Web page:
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Thursday, September 3, 2009

National Blood Transfusion Service (September 6, 1972)

The format of the stamp is vertical. The subject of the stamp is “Blood Donation.” Two arms are shown, the pink one in front represents that of the donor giving blood which is collected in bottles in the fore-ground, by means of a tube. The arm in the background in white represents the need of blood trans-fusion. The insignia in red is placed in the centre on the top in a white circle, against an orange background. The value 20-Paisa is placed on the top left corner in black, and the words ‘Postage’ lies vertically on the left bottom side of the stamp all in black. The words “Pakistan” in Urdu, Bengali and English are in white against a turquoise blue strip at the bottom of the stamp.
To focus public attention on the need and importance of BLOOD DONATION, the Pakistan Post Office is issuing a Commemorative Postage Stamp of 20 Paisa denomination on the Defence Day of Pakistan i.e. 6th September 1972.
Human Blood is required as a medi-cine for surgical operations and resus-citation of accident and war victims. Since it can not be manufactured by any laboratory in the world nor can a substitute be found for the living red cells in the human blood, it has to be donated as a gift by fellow human be-ings to save the life of a patient, and accelerate the recovery of a wounded person.
In case of injury, accident, burn, abnormal childbirth or major surgical operation, there is a great loss of blood. When more than half the total quantity of blood is lost quickly, death must follow. But if some of the lost blood, at least a pint, a gift from one donor, is put back into the patient’s veins, life can be saved and the patient recovers in due course. Blood from healthy person is thus used through the agency of ‘Blood Banks’. You can save a mother, a father, a lovely child. Remember, once death overtakes life, it never comes back. Think of others in danger of death who can be saved with a little of your blood at no cost to you in health and efficiency. Who knows that you may have to come to the hospitals in some such dangerous emergent condition and need blood to help and save your life.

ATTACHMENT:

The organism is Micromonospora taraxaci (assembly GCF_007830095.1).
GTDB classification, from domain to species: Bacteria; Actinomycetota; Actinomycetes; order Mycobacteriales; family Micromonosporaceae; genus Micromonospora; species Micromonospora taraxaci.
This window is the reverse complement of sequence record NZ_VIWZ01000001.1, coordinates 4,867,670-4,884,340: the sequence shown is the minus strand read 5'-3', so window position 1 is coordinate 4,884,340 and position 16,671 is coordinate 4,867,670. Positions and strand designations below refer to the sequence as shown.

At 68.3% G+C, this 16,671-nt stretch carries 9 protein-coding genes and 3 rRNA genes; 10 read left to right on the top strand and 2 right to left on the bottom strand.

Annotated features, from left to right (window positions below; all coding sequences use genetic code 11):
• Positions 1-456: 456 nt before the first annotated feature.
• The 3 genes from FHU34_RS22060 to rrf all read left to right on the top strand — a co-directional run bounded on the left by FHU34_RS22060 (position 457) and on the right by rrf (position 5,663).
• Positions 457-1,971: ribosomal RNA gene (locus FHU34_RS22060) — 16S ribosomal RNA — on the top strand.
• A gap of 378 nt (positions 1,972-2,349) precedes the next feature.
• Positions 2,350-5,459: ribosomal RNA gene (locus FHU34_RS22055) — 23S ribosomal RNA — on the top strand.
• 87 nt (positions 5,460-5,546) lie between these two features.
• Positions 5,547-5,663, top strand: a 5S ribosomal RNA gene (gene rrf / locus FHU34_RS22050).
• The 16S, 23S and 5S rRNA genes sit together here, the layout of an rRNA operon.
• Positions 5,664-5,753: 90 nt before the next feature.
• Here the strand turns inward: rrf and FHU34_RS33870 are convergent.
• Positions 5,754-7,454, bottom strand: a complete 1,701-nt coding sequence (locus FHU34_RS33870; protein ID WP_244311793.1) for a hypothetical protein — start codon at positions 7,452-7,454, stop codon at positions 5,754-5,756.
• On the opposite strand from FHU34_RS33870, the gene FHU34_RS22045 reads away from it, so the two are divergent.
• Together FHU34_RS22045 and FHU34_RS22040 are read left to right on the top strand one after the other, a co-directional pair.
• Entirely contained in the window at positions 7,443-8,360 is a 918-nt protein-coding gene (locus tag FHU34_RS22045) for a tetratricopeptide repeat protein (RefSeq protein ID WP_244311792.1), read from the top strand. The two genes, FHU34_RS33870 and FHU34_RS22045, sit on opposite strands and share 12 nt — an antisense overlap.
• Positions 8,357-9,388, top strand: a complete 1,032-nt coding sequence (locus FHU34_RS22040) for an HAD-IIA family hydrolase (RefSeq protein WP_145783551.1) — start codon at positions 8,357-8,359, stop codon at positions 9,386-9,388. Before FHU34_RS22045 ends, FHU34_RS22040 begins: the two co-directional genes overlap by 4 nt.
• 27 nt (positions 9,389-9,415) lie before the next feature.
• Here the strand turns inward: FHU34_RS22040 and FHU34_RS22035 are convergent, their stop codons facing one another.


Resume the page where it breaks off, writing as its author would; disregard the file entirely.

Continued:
55 per cent of the blood is a straw- coloured liquid called plasma, which is itself 91 to 92 per cent water and 7 to 8 per cent protein. Plasma also contains small amounts of salt, sugar, and other substances. 45 per cent of the blood is made up of cells, of which there arc three kinds; Red cells the oxygen-carry-ing veins of the blood system; White cells, the body’s warriors and the Platelets, which help in the coagulation of blood after injury.
The average life of blood is 100 days. Your entire blood is 1-100 days old. There is a balanced one per cent pro-duction and destruction of Blood con-tinuously going on. Blood is contained in active circulation and some in storage depots of Spleen. After blood loss as from donation, these organs contract and stored blood is pushed into active circulation. The total stocks is thus replenished in a few days.
In England, every minute of every hour, a person donates blood and no harmful effects are reported. One looses less than five per cent of total blood in one donation. You can give blood every three months. All men and wo-men of 18—65 years of age, more than 110 lbs. of weight, of average normal health, not suffering from obvious illness, and having no history of syphilis, jaundice, and recent attack of malaria, are fit for blood donations.
Blood is taken only after a fair exa-mination by trained Doctors. It takes ten minutes to donate and ten minutes to rest and then you are fit for any job. There is no adverse effect on health, whatsoever, after donating less than 5 per cent of one’s total blood volume. The carefully maintained records in all countries conclusively prove that the process does not entail any ill effects whatsoever for the donor and rather in most cases it has a definite healthy effect by stimulating the formation of new blood and for treating certain latent disease conditions like high blood pressure.
Blood Transfusion Service has been organised by the Government to collect blood from volunteer donors and to supply it to various hospitals for pati-ents free of cost. The large hospitals have also their Blood Banks from which needy patients can get blood. Some voluntary organisations like the All Pakistan Blood Donor’s Association and the Pakistan Red Cross Society have also regular arrangements for collection and supply of blood for the benefit of the needy patients. But their combined efforts have so far touched only the fringe of the need. There is need for a nation-wide consciousness of the im-portance of blood donation to reduce mortality from disease and accident.
It is however very sad that our healthier, wealthier and happier people do not want to donate blood with the result that the professional donors markets are so flourishing. Almost the attendants of every patient, when asked to donate blood, first try to manage donations from these donors as they themselves want to avoid donation of their own blood. When poor people are there to sell their blood, the people with money are ready to buy it. The Blood Banks and Hospitals try utmost to persuade the relations to donate blood themselves, but inspite of this, the latent scare of blood-loss impels them to purchase blood from poor and marginally healthy people. The relatives donate only when no poor fit donor is available. These donors give blood purely for money and they will do it without any regard for their health. Any way under the present circums-tances they are beneficial and unavoid-able, but ultimately volunteers have to fill up the gap. ‘DONATE BLOOD AND SAVE LIFE’